• United States
    • United States Supreme Court
    • April 21, 2010
    ...§ 1640(c) as the “so-called clerical error defense”). Carlisle also relies on the holding in Thrift Funds of Baton Rouge, Inc. v. Jones, 274 So.2d 150 (La.1973). But in that case, the Louisiana Supreme Court concluded only that a lender's mistaken interpretation of state usury law did not “......
  • In re Rothenberg, Bankruptcy No. 88-00754
    • United States
    • United States Bankruptcy Courts. District of Columbia Circuit
    • September 3, 1996
    ...353 So.2d 1307 (La.1977); Karmgard v. Southland Mortgage & Title Co., 341 So.2d 1109 (La.1977); Thrift Funds of Baton Rouge v. Jones, 274 So.2d 150 However, in most jurisdictions, including the District of Columbia, the statutes do not explicitly refer to interest after maturity. In these c......
  • Request a trial to view additional results
34 cases
  • Jerman v. CARLISLE, McNELLIE, RINI, KRAMER, No. 08-1200.
    • United States
    • United States Supreme Court
    • January 13, 2010
    ...§ 1640(c) as the "so-called clerical error defense"). Carlisle also relies on the holding in Thrift Funds of Baton Rouge, Inc. v. Jones, 274 So.2d 150 (La. 1973). But in that case, the Louisiana Supreme Court concluded only that a lender's mistaken interpretation of state usury law did not ......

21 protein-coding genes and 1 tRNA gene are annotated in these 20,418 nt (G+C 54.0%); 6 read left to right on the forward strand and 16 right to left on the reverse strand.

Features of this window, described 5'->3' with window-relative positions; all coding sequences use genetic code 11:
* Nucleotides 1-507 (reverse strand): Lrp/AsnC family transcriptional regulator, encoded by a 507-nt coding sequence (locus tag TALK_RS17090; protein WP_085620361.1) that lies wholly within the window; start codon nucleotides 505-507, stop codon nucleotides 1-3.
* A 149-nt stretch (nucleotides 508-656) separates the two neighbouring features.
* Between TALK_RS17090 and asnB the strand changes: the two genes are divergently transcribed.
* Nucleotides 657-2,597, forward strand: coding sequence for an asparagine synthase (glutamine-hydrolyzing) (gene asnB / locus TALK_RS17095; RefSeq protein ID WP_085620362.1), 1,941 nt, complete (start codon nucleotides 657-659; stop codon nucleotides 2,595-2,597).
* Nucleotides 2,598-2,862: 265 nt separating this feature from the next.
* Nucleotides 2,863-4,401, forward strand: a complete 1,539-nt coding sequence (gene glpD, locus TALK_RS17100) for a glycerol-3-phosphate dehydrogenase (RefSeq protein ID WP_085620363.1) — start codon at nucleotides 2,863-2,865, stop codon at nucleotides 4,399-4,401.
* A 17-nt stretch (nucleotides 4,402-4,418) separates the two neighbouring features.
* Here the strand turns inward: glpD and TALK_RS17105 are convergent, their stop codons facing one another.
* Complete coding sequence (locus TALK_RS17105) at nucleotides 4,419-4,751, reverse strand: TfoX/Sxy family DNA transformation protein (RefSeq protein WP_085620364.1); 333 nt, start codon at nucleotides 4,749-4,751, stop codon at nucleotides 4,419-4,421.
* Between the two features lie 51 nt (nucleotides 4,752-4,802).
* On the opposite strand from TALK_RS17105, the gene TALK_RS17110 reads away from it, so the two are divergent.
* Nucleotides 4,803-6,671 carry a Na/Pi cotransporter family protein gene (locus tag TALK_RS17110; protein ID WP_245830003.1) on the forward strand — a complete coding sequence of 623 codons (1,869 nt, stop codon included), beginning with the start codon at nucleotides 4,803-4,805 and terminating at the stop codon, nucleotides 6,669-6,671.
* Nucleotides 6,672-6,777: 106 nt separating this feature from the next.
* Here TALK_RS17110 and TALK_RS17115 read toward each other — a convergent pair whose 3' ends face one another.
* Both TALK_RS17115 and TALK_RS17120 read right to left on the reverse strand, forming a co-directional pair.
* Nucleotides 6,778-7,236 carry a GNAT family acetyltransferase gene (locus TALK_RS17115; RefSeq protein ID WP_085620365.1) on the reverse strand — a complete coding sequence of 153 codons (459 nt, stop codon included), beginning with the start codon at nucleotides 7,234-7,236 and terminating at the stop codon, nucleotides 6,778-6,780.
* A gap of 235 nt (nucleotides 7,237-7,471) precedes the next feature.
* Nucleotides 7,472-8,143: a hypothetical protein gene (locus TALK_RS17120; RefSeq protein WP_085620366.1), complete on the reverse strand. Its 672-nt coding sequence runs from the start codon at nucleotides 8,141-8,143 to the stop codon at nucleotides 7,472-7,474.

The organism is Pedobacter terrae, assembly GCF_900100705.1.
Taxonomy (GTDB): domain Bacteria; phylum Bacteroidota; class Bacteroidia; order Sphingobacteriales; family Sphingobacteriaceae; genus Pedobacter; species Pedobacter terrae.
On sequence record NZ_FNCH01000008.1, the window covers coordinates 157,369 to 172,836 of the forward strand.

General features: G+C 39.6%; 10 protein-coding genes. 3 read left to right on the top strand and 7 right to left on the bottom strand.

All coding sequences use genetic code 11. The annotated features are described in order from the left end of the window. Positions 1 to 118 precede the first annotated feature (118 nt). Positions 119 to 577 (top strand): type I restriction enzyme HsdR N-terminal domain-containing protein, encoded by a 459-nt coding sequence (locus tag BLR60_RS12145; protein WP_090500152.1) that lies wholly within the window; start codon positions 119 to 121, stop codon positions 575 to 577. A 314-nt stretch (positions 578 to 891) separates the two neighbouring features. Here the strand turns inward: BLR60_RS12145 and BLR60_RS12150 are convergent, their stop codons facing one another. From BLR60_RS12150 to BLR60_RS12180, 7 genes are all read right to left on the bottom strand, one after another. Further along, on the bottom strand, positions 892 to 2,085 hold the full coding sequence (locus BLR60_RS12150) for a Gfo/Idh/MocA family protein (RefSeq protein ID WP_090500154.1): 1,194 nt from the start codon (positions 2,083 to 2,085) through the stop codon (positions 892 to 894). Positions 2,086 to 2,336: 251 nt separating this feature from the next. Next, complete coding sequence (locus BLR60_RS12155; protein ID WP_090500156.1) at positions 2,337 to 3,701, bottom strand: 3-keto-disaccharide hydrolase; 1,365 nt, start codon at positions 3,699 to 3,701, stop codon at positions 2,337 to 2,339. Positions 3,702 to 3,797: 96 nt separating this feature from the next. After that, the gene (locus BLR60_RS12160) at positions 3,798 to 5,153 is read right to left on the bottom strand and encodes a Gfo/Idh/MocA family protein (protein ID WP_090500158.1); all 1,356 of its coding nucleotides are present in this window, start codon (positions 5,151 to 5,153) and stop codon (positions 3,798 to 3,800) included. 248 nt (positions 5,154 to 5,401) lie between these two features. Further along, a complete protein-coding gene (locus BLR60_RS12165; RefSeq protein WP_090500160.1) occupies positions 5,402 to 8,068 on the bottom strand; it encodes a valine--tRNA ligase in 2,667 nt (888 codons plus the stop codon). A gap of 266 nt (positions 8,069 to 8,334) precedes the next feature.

• Ives v. W. T. Grant Co., No. 462
    • United States
    • United States Courts of Appeals. United States Court of Appeals (2nd Circuit)
    • July 31, 1975
    ...Co., supra; Rolader v. Georgia Power Co., 4 CCH Consumer Credit Guide P 98,684 (N.D.Ga.1974); Thrift Funds of Baton Rouge, Inc. v. Jones, 274 So.2d 150, 161 (Sup.Ct.La.), cert. denied, 414 U.S. 820, 94 S.Ct. 115, 38 L.Ed.2d 53 (1973); Richardson v. Time Premium Co., CCH Consumer Credit Guid......
  • Jerman v. Carlisle, No. 08–1200.
    • United States
    • United States Supreme Court
    • April 21, 2010
    ...§ 1640(c) as the “so-called clerical error defense”). Carlisle also relies on the holding in Thrift Funds of Baton Rouge, Inc. v. Jones, 274 So.2d 150 (La.1973). But in that case, the Louisiana Supreme Court concluded only that a lender's mistaken interpretation of state usury law did not “......
  • In re Rothenberg, Bankruptcy No. 88-00754
    • United States
    • United States Bankruptcy Courts. District of Columbia Circuit
    • September 3, 1996
    ...353 So.2d 1307 (La.1977); Karmgard v. Southland Mortgage & Title Co., 341 So.2d 1109 (La.1977); Thrift Funds of Baton Rouge v. Jones, 274 So.2d 150 However, in most jurisdictions, including the District of Columbia, the statutes do not explicitly refer to interest after maturity. In these c......
  • Request a trial to view additional results